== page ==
Former Texas Gov. Rick Perry gave up his flagging campaign for president Friday afternoon, saying he did so with “no regrets.”
Towards the end of a speech at the Eagle Forum, a conservative Republican group, in St. Louis, Perry said, “When I gave my life to Christ, I said, “your ways are greater than my ways. Your will superior to mine.”
“Today I submit that his will remains a mystery, but some things have become clear. That is why today I am suspending my campaign for the presidency of the United States.”
Perry is the first of the 17 Republican White House hopefuls to abandon the quest, despite his strong name ID and record during 14 years as governor. He had failed to make the cut for the top tier GOP presidential debate at Reagan Library Wednesday. He also missed the cut for the first debate.
Perry’s fund-raising was so weak that he had stopped paying most staff last month and was down to one paid aide in each of the early voting states of Iowa and South Carolina, and had abandoned New Hampshire. This week he was unable to keep his campaign office in the Palmetto State open.
Republicans are quite literally looking for reasons to scratch contenders off their list. It isn't hard to find a reason or two to scratch Perry off.
Larry Sabato, University of Virginia
The former Texas governor was among the first in the GOP field to criticize frontrunner Donald Trump as the real estate tycoon began to ride his wave to the top. He took aim at Trump again in his exit speech, though not by name, by warning conservatives not to be wrapped up in celebrity.
“For me, the message has always been greater than the man,” Perry said. “The conservative movement has always been about principles, not personalities. Our nominee should embody those principles. He – or she – must make the case for the cause of conservatism more than the cause of their own celebrity.”
In another dig, Perry riffed on Trump's "make America great again" slogan by saying "Let’s make America, America again."
For his part, Trump tweeted after Perry’s announcement that the former governor was “ a terrific guy and I wish him well- I know he will have a great future!”
Ironically, it was Trump who correctly predicted last week that Perry would be dropping out of the race, which Perry denied in a confusing non sequitur about “even a broken clock being right once a day.”
It was Perry’s gaffes that ultimately sank his earlier 2012 bid and he was never able to overcome the memory of it with voters.
When he announced his candidacy in August, 2011, he looked like a strong, durable choice: The long-serving governor of Texas, able to raise big money quickly, politically battle-tested, conservative, but down-to-earth enough to win friends among a broad constituency.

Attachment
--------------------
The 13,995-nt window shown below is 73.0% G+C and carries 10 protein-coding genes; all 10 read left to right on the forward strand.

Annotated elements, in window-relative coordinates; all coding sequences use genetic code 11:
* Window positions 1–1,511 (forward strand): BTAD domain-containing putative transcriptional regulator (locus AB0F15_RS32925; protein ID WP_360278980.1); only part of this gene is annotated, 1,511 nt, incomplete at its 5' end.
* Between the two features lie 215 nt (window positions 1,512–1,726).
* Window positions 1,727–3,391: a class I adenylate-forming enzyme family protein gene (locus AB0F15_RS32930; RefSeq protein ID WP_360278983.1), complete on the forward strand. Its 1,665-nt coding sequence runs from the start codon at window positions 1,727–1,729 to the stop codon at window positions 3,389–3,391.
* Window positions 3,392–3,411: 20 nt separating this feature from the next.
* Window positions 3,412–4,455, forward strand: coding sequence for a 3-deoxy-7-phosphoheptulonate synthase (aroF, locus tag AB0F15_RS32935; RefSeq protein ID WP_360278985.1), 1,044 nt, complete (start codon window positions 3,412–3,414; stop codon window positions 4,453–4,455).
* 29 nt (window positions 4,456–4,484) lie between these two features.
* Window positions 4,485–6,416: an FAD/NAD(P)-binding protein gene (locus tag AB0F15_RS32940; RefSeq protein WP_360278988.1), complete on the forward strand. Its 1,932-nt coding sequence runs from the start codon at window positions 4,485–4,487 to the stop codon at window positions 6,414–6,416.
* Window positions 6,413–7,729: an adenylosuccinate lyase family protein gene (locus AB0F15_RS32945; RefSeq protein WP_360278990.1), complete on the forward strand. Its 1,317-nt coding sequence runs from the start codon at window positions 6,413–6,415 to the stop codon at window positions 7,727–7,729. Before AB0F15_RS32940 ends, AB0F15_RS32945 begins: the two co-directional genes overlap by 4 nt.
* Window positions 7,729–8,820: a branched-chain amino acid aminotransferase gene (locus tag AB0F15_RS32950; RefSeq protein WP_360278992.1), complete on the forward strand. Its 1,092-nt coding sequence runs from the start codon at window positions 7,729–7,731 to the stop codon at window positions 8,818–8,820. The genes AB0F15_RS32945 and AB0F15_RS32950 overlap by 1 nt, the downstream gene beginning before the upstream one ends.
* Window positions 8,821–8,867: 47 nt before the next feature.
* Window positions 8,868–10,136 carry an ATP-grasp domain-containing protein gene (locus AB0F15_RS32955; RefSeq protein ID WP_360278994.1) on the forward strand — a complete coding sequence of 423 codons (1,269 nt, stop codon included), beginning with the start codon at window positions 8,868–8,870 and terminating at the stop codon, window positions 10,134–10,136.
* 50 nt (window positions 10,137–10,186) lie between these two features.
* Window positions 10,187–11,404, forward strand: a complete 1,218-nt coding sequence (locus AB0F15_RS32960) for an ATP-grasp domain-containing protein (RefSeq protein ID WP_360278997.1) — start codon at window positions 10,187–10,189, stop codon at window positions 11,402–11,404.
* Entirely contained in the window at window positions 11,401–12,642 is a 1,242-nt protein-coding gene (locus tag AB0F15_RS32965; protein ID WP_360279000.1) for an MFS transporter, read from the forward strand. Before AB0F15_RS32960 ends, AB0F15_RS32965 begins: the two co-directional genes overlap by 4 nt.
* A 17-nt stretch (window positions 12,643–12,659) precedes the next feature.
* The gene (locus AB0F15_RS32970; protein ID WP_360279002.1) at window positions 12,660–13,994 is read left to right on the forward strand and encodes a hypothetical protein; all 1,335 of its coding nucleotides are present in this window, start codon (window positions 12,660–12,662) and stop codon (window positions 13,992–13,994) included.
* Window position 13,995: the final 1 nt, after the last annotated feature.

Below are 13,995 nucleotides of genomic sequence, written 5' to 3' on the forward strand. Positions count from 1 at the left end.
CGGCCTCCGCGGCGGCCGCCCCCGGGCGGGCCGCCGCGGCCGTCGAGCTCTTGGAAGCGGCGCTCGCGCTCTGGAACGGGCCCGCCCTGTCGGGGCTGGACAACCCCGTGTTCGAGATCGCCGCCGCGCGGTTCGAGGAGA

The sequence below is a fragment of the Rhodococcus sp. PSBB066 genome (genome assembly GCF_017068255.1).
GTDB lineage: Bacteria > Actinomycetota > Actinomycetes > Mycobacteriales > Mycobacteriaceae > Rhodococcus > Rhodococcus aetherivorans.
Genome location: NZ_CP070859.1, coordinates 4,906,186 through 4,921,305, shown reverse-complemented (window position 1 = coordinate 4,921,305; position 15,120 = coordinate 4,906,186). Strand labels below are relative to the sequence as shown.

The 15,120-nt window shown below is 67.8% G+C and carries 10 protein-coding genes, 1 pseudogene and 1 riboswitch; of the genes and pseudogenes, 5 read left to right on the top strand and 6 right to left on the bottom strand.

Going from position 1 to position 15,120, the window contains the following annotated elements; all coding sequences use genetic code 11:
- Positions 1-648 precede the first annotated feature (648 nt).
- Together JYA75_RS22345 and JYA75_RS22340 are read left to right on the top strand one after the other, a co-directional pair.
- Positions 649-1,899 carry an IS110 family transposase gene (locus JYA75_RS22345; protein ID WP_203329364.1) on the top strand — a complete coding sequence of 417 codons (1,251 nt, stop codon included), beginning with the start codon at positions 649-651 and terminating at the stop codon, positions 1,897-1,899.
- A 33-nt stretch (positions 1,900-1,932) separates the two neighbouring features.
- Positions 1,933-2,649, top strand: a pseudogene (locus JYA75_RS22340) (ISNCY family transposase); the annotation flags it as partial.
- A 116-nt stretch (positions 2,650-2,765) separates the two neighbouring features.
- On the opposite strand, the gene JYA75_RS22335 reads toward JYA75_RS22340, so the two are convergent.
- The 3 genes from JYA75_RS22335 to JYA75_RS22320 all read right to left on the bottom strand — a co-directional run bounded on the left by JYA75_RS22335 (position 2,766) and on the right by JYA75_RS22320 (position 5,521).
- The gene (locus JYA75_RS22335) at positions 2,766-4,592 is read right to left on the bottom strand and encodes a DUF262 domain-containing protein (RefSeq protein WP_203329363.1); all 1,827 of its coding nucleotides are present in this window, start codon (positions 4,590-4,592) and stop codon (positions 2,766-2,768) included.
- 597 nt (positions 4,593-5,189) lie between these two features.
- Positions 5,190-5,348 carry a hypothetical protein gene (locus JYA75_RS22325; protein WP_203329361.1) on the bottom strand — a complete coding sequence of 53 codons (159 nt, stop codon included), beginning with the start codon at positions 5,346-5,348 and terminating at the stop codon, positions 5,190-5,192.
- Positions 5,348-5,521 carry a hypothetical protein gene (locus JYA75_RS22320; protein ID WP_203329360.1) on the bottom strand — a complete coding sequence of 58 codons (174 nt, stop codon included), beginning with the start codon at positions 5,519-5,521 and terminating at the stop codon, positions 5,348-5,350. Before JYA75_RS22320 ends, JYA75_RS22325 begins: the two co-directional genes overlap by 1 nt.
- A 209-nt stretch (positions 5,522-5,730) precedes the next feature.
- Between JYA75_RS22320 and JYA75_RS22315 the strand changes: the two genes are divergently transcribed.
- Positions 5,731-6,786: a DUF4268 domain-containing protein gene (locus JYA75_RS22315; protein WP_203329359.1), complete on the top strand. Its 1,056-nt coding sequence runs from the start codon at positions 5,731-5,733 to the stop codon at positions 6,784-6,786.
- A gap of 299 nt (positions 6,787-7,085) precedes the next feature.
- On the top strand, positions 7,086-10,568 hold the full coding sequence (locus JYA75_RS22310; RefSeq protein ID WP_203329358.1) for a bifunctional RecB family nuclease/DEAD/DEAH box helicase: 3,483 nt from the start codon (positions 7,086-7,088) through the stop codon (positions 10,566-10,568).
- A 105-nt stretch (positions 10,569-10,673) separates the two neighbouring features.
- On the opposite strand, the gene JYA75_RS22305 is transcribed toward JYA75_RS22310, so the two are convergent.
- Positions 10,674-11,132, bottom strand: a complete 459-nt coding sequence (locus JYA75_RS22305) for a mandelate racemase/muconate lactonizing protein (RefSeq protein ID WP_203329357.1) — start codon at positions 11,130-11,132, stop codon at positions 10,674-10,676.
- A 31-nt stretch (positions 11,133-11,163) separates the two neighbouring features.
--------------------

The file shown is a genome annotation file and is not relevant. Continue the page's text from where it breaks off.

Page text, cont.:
He quickly vaulted to the top of Republican primary polls that month, well ahead of Mitt Romney, the former Massachusetts governor and eventual party nominee. Perry, though, quickly stumbled, a fall culminating in what’s now called the “oops” moment.
It came during a debate in Michigan in November. He was discussing how he’d shrink the size of the federal government.
“It’s three agencies of government when I get there that are gone – Commerce, Education and the um, what’s the third one there? Let’s see. Oh five – Commerce, Education and the um, um,” Perry said.
Romney, standing nearby, suggested the Environmental Protection Agency. Yes, said Perry, who quickly thought about it, and said no, the EPA should survive. So what was the third agency?
“The third agency of government I would do away with – the education, the uh, the commerce and let’s see. I can’t the third one. I can’t. Sorry. Oops.”
That sealed Perry’s fate. He finished a distant fifth in the Iowa caucus with 10 percent. Sixteen days later, he dropped out of the race, endorsing former House Speaker Newt Gingrich.
For the 2016 campaign, Perry prepared carefully for two years, studying issues, especially foreign policy, and adopting a new look, stylish glasses instead of contacts, that gave him a more thoughtful image.
But voters – and donors – weren’t buying the transformation. And money was becoming tough to raise.
“He’s not clicking with Republican voters outside of Texas,” said Dennis Goldford, political science professor at Drake University in Des Moines.
In the Real Clear Politics average of recent presidential polls, Perry was at .8 percent.
“It is extremely difficult for a candidate registering in the very low single digits in the polls and having no realistic path to victory to raise money, especially the thousands of donations needed for an official campaign to be viable, given the $2,700 primary donation limit,” said Rice University political science professor Mark Jones.
Sen. Marco Rubio, R-Fla., was one of the first of his rivals to issue a release commenting on Perry’s exit: “I commend him for running an honorable, positive campaign and wish the best to him and his family.”